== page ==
(726e) Porous Metallic Membranes As High-Performance Cathodes for CO2 Reduction | AIChE

(726e) Porous Metallic Membranes As High-Performance Cathodes for CO2 Reduction


Larrazábal, G. O. - Presenter, Technical University of Denmark
Zeiter, K., ETH Zurich
Baier, S., Technical University of Denmark
Clark, E. L., Technical University of Denmark
Therkildsen, K. T., Siemens A/S
Chorkendorff, I., Technical University of Denmark
Seger, B., Technical University of Denmark
Combining the electrochemical reduction of CO2 (eCO2RR) with carbon-neutral energy sources creates groundbreaking possibilities for using CO2 as a raw material for the sustainable production of fuels and chemicals. In particular, its efficient reduction to carbon monoxide and to ethylene at high current densities would provide key building blocks in a future fossil fuel-free chemical industry.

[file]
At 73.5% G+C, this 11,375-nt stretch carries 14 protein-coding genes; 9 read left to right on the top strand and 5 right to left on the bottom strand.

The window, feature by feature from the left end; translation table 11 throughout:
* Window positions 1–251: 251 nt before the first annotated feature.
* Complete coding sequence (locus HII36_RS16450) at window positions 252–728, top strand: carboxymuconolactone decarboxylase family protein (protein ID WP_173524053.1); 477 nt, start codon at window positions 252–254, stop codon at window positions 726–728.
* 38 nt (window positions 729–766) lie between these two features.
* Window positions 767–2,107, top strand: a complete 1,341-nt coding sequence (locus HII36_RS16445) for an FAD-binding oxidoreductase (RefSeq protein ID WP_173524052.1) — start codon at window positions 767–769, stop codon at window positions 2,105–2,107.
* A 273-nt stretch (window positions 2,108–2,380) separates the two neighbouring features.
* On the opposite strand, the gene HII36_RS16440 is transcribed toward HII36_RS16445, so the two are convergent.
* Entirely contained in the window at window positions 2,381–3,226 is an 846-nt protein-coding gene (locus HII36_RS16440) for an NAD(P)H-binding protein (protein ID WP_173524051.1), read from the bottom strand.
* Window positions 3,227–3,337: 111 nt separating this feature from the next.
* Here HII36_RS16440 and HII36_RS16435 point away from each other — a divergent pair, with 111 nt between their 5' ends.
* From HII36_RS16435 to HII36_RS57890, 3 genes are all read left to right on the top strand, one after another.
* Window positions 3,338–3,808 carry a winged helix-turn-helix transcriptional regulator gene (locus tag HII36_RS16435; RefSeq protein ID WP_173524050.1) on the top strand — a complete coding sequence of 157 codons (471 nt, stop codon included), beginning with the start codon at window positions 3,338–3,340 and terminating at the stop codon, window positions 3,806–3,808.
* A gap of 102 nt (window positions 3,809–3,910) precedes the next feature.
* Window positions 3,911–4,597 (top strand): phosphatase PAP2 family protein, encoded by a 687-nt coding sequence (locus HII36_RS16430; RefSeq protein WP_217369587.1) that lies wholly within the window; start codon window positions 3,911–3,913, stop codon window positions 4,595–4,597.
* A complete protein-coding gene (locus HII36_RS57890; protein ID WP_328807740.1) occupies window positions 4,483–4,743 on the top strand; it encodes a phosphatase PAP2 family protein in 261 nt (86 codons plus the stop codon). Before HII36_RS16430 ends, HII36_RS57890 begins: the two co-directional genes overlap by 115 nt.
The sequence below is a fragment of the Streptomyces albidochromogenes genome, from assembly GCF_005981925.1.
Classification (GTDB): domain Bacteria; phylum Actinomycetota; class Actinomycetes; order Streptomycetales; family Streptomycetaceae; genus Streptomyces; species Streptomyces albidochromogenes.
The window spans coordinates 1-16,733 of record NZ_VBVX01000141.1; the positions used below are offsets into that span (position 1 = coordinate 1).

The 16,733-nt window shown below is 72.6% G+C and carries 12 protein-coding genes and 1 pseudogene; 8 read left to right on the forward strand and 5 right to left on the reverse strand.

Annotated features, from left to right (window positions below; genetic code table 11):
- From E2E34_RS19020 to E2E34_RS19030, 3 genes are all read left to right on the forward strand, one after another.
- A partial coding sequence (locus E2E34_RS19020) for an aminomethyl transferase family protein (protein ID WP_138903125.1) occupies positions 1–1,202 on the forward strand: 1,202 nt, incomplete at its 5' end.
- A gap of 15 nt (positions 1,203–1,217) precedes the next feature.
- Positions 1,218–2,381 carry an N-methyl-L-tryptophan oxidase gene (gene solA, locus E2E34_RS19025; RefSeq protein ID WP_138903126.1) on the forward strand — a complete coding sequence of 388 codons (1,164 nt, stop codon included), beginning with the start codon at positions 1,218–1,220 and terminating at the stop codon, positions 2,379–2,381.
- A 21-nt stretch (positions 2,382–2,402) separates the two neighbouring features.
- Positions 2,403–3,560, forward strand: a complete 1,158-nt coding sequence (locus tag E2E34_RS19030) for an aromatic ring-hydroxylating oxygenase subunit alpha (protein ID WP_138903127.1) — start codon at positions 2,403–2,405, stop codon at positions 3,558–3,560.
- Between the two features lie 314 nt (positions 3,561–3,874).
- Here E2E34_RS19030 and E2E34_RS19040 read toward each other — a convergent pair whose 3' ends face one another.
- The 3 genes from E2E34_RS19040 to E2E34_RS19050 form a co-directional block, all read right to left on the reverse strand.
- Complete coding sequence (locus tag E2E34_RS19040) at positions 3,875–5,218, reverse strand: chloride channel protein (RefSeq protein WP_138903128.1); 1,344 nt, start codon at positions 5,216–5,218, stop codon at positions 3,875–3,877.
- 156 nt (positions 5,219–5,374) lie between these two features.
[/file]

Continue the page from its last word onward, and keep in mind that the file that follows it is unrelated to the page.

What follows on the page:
Recent reports using gas diffusion electrodes (GDEs) have demonstrated the viability of carrying out the eCO2RR at industrially relevant reaction rates, but more insights into the influence of cell design and electrode structure are needed to guide further upscaling efforts. In this presentation, we will discuss our recent work using carbon-free metallic membranes as cathodes for CO2 reduction in a vapor-fed electrolytic device. When combined with a Sustainion anion exchange membrane (AEM) in a membrane electrode assembly (MEA), porous silver membranes can sustain high rates of CO2 reduction to CO (ca. 250 mA/cm2 at a cell voltage of 3.1 V) with negligible hydrogen evolution. Furthermore, the homogeneous structure of these membranes provides an ideal platform to study the influence of the electrode pore network on the performance of CO2 reduction electrolyzers. We will discuss the eCO2RR performance of porous copper GDEs and describe how the morphology of the electrodes and the availability of different catalytic sites can be tuned via the synthetic procedure. In addition, we will show how the analysis of both cathodic and anodic outlet flows is key for a more complete understanding of CO2 reduction at high current densities in electrolytic devices, and experimental strategies in this regard will be presented.